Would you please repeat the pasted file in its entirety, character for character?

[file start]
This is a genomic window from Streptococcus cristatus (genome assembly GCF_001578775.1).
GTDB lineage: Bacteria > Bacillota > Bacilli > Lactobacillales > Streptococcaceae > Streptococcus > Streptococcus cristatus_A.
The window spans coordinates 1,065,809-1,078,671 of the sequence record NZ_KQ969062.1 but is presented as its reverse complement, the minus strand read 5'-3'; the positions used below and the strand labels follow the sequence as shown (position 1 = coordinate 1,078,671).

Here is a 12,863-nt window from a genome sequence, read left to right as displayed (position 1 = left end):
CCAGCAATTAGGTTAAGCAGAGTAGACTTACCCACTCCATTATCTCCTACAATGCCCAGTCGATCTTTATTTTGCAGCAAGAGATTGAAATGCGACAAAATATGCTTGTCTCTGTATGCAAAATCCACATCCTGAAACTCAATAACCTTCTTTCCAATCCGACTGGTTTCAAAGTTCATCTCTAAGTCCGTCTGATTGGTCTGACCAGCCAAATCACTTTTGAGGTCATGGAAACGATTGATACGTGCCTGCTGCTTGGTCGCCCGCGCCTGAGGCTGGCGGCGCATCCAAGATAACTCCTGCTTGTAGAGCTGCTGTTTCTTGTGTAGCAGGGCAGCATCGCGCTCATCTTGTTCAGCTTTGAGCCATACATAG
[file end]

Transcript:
This is a genomic window from Streptococcus cristatus (genome assembly GCF_001578775.1).
GTDB lineage: Bacteria > Bacillota > Bacilli > Lactobacillales > Streptococcaceae > Streptococcus > Streptococcus cristatus_A.
The window spans coordinates 1,065,809-1,078,671 of the sequence record NZ_KQ969062.1 but is presented as its reverse complement, the minus strand read 5'-3'; the positions used below and the strand labels follow the sequence as shown (position 1 = coordinate 1,078,671).

Here is a 12,863-nt window from a genome sequence, read left to right as displayed (position 1 = left end):
CCAGCAATTAGGTTAAGCAGAGTAGACTTACCCACTCCATTATCTCCTACAATGCCCAGTCGATCTTTATTTTGCAGCAAGAGATTGAAATGCGACAAAATATGCTTGTCTCTGTATGCAAAATCCACATCCTGAAACTCAATAACCTTCTTTCCAATCCGACTGGTTTCAAAGTTCATCTCTAAGTCCGTCTGATTGGTCTGACCAGCCAAATCACTTTTGAGGTCATGGAAACGATTGATACGTGCCTGCTGCTTGGTCGCCCGCGCCTGAGGCTGGCGGCGCATCCAAGATAACTCCTGCTTGTAGAGCTGCTGTTTCTTGTGTAGCAGGGCAGCATCGCGCTCATCTTGTTCAGCTTTGAGCCATACATAG